I have actually found a couple of others which are capable of running also.
    The Lincoln - Powerwave 350s
    and another which is made in the UK
    The Oxford S-Mig 410s Double Pulse
    Are the Oxfords good machines? see a lot on the internet about them and folk saying they are great but cant find much on the double pulse versions.
    Thanks

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    We use both Miller and Lincoln, constant voltage as well as constant current transformer based power sources, great machines that will go the distance, basically run forever. That said we also have both Miller and Lincoln inverter based power sources, they weld great and can in many case's be tailored to fine tune the arc better then the transformer based power sources.
    Personally I like both Miller and Lincoln, the pulse control is great.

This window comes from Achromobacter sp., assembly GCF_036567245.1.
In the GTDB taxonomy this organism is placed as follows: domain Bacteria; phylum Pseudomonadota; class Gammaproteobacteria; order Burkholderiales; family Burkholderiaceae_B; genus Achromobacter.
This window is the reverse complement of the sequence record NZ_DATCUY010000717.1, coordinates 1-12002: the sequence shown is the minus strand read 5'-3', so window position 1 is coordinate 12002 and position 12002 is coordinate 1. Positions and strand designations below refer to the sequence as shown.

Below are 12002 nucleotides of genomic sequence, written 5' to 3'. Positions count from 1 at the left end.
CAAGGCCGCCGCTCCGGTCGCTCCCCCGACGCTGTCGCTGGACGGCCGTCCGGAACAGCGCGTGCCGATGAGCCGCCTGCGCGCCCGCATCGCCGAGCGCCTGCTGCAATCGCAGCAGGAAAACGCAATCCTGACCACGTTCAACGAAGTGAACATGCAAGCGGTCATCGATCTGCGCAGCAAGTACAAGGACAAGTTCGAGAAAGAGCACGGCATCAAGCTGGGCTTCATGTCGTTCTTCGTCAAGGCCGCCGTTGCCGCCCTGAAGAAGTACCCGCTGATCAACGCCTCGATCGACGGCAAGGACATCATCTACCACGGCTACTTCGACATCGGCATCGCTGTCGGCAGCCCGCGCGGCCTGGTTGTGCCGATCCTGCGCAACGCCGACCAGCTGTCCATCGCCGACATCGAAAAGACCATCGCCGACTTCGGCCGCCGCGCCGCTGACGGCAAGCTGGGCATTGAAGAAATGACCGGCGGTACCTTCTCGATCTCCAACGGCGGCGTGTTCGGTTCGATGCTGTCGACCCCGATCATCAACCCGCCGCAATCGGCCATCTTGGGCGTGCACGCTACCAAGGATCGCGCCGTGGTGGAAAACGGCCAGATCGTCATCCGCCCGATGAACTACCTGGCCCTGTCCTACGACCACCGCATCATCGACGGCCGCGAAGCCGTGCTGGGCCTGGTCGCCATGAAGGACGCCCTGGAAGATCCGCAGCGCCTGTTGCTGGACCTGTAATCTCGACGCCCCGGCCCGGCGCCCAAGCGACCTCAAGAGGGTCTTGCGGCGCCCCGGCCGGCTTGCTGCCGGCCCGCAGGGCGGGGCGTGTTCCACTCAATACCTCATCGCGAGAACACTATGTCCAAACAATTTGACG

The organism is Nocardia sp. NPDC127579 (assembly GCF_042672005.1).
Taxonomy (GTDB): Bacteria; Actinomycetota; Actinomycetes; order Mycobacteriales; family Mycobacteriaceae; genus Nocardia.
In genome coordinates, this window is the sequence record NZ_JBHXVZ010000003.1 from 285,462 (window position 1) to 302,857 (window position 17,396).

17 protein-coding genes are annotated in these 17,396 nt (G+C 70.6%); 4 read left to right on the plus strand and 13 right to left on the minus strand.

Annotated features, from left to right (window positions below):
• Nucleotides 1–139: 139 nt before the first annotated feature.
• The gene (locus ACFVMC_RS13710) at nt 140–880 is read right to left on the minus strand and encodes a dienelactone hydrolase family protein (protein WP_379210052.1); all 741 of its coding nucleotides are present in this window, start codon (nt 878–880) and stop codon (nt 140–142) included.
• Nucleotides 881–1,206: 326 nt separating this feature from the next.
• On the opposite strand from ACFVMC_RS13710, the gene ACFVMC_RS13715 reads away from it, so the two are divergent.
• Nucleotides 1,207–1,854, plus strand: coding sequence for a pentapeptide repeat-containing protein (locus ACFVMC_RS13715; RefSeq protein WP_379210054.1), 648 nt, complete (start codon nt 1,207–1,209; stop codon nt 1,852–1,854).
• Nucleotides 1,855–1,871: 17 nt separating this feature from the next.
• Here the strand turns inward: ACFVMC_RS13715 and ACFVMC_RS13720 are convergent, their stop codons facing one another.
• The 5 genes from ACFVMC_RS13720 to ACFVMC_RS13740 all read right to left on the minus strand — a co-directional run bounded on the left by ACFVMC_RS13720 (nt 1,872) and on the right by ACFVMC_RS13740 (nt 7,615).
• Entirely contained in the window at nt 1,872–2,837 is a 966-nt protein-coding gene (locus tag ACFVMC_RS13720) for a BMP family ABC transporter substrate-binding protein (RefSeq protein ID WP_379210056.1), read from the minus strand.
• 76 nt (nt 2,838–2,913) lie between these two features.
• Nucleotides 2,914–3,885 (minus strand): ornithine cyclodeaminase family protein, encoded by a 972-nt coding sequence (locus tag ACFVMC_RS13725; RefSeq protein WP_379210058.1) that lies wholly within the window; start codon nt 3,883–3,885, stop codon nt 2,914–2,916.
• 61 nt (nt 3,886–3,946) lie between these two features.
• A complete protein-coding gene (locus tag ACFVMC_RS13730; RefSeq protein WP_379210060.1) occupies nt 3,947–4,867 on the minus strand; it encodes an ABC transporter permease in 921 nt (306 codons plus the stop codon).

Now the bad news , inverters will never have the life expectancy of a transformer. Does miller out live Lincoln I can't say.
    What I can say is we have a fair collection of dead inverters Both brands.
    I am not slamming the door on inverters, we use them and some are over 12 years old and going strong, others a couple years out of the warranty period and they take out a mother board or some other high dollar component, generally exceeding the value of the power source.
    I did e-mail a buddy in the U.K. that I know use's Oxford constant voltage power sources and he's happy with them and that they been reliable. For what it's worth.

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    My welder is a three phase SCR controlled "inverter" and it's 26 years old. I replaced the catalytic capacitors in it and it still runs fine. That's why I prefer the old welders, they last.

    Modern inverters got all kinds of goodies but I doubt one will last 26 years, or longer.

    With three phase you can get a really nice arc without the need of advanced switching.